As I’ve written on other pages on this site Edsviken is full of many wild swimming opportunities and this is another great one. For me I used to walk south from my house, past Silverdal and the police high school along a beautiful lakeside path for about 30 minutes and then you come to this little quiet secluded beach (there’s a map below of the exact location).

This beach is absolutely tiny though, there’s only room for a few families, but the swimming is great as it’s a gently sloping beach where small children can happily paddle quite a long way without getting into trouble. Once you go out about 5 metres though, there’s a bit of a shelf where the adults can kick off from and do some proper swimming. You might also be able to see in the background a small island which the more adventurous can swim over to.

The thing which is strangest though about this beach is that it’s incredibly close to the fantastic tourist site of Ulriksdals Slott. You simply walk north past the slott itself for about 300 metres and you come to this glorious private beach, but noone ever goes there whilst visiting the slott (castle) as who takes their swimming trunks on a tourist castle visit. This is sad for the people visiting the slott, but great for those in the know who fancy a chilled swim. For those with children there are always ducks on the beach as well which adds another entertainment. Sarah describes it to me as “The beach where the ducks are there eating ants” which is pretty accurate.

Finally on the ridge up above the beach is the Ulriksdals Garden cafe (Slottsträdgården Ulriksdal), which is another local secret (in fact I’d call it a local institution) with the most amazing vegetarian buffet lunch. More on this on another post, but it’s definitely worth a visit.

 

Boat to Grinda

Day trip to Grinda in the Stockholm archipelago

Boat to Grinda

what a glorious sunny day in the archipelago

If you haven’t been to the Stockholm archipelago, then you haven’t been to Stockholm as far as I’m concerned! A great way to start your exploration is to take a day trip to Grinda. Make sure you take your sunglasses and appropriate equivalent for the children, look at me squinting here despite my glasses!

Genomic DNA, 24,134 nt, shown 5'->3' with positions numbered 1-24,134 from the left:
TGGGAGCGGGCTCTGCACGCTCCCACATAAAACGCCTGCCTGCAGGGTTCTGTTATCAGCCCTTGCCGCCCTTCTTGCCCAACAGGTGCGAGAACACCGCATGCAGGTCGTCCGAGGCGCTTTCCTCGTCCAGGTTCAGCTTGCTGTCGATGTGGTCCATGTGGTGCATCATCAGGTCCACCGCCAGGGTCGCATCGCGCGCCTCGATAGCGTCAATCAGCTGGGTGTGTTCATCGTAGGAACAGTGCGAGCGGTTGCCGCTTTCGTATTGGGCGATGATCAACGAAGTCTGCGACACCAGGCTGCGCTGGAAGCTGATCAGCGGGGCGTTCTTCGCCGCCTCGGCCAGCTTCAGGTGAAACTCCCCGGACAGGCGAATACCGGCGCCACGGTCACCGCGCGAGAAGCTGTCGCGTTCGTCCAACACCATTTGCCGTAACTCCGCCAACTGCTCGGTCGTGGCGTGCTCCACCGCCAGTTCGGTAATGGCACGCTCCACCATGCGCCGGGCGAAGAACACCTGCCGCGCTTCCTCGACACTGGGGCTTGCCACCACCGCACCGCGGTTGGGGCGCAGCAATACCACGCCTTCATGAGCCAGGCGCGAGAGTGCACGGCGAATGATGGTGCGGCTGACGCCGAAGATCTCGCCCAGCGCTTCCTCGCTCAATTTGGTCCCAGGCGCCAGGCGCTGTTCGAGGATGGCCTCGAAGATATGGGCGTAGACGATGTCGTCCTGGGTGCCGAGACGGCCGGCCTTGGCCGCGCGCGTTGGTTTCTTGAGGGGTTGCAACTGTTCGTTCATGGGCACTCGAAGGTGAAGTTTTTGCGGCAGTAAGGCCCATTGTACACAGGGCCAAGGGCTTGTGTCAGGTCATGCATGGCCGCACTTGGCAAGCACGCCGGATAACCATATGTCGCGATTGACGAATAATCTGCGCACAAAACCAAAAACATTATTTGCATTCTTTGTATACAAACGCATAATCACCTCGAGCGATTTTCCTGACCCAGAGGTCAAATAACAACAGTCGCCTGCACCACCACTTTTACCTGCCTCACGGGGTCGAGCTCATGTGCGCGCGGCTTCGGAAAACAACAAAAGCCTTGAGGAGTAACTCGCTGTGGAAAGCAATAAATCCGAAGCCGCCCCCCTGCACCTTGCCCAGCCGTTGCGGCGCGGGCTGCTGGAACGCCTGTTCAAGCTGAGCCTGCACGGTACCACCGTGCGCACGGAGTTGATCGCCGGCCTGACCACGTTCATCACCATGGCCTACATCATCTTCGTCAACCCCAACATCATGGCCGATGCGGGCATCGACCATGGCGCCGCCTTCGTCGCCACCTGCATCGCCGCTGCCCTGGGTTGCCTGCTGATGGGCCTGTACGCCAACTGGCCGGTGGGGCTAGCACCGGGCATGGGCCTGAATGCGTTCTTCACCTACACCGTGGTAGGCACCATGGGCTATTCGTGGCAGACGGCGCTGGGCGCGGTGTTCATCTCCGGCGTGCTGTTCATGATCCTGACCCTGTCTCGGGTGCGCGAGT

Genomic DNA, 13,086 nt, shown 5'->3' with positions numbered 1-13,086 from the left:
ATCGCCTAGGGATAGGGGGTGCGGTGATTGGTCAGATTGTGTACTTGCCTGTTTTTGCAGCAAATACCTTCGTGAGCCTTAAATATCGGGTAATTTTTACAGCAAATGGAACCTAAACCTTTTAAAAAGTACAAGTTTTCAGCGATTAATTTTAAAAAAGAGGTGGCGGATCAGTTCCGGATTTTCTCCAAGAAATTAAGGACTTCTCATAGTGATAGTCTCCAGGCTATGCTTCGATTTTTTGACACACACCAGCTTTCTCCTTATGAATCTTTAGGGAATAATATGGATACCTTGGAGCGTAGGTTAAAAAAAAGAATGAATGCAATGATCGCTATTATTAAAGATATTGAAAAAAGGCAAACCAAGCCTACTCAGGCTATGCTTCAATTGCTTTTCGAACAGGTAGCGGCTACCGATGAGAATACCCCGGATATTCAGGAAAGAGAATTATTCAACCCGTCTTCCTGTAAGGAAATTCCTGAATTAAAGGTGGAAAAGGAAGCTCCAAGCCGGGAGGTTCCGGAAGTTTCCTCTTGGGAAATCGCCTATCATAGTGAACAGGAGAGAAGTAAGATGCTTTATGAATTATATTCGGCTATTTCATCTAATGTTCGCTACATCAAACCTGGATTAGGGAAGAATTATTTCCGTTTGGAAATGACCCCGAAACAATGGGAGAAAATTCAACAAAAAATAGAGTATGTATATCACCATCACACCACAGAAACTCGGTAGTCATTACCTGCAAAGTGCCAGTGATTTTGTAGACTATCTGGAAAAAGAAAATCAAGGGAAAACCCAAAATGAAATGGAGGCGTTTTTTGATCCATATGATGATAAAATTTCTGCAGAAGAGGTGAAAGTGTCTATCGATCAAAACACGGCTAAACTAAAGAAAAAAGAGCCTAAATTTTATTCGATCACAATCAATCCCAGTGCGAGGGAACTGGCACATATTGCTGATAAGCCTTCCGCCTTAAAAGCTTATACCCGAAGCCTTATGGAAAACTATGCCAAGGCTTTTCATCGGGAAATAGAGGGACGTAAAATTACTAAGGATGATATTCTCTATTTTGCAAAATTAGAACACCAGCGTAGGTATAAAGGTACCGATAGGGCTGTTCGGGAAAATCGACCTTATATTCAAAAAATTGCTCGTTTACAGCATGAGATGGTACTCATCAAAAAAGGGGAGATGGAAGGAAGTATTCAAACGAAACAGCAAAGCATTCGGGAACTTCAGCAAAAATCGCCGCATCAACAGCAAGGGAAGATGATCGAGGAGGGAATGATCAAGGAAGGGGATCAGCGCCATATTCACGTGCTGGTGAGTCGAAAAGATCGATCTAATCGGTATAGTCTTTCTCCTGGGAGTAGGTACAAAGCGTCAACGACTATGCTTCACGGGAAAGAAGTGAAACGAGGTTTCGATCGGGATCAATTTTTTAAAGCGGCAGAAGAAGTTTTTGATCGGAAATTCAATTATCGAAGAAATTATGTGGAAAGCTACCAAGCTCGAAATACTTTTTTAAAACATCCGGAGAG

The reason that Grinda is a good place to start is several fold:

1. It’s one of the closest islands to the centre of Stockholm.

2. It’s real archipelago, not an inland “pretend” archipelago island

3. There are regular boats from various central locations, both new fast ones and slow heritage ones.

4. There’s good facilities on the island, especially in high season. There’s a high class bistro / hotel. There’s several cafes, lots of beaches, a youth hostel, various accommodation and cabins associated with that. There’s even boat hire and a fully serviced guest harbour (if you’ve got your own boat) with its own bar and restaurant.

My personal favourite is to take a walk to the northern beach. It’s only a small island so it takes about 20 minutes from the main harbour on the south. There is in fact a northern harbour, but the boat service is very rare at this end, unless you’re calling a private taxi boat. You pass some interesting parts of the island on the way whilst you’re walking, and you can always stop off for a coffee or to look at the farm animals that you come across. Once you get to the northern beach though, you’re in your own little west facing paradise; you can watch the sailing boats slip in and out of the harbour round the corner of the bay and if you’re there long enough you’ll be surprised by one of the huge ferries from central Stockholm which suddenly appear from behind the horizon and cruise slowly right in front you on their way to Åland or some other Baltic location. You can even swim out to a fantastic little diving island in the middle of the bay, and take part in some excellent diving opportunities.

Just make sure that you check the ferry timetables home back to Stockholm, and that you don’t miss the last ferry of the day! Fortunately the ferry companies never seem to leave anyone behind, and on the one day when there wasn’t room on the last ferry of the day, they sent along a special boat for just me, my friends and about 4 other people, and we cruised back to Stockholm on our own private boat. It doesn’t get that much better than that!

Moose safari accommodation

Moose Safari near Stockholm

Moose safari accommodation

back to nature accommodation before you go in search of the Moose

One of my earliest experiences after I moved to Sweden (before I had my children even) was going on a Moose Safari near Stockholm. When I say near, the place is about 2 hours either by car or public transport, which in Swedish distance terms is fairly near. We arranged this through a small firm called Wild Sweden and I’m pleased to see that they are still going strong today. They are also affiliated with the Swedish youth hostel association, which is worth considering if you are a member there.

We drove up there for a weekend and stayed in the fantastic little huts you can see in the picture. This was just my type of place, no running water, no electricity, a great campfire, look after yourself in the forest for the weekend. It’d be an amazing place to go even if there wasn’t the promise of loads of wildlife to go and see, particularly the Moose. I’m certainly planning to go back there, maybe with the children now, as it’d be a fantastic time for them to live in the cabins in the forest for a few days.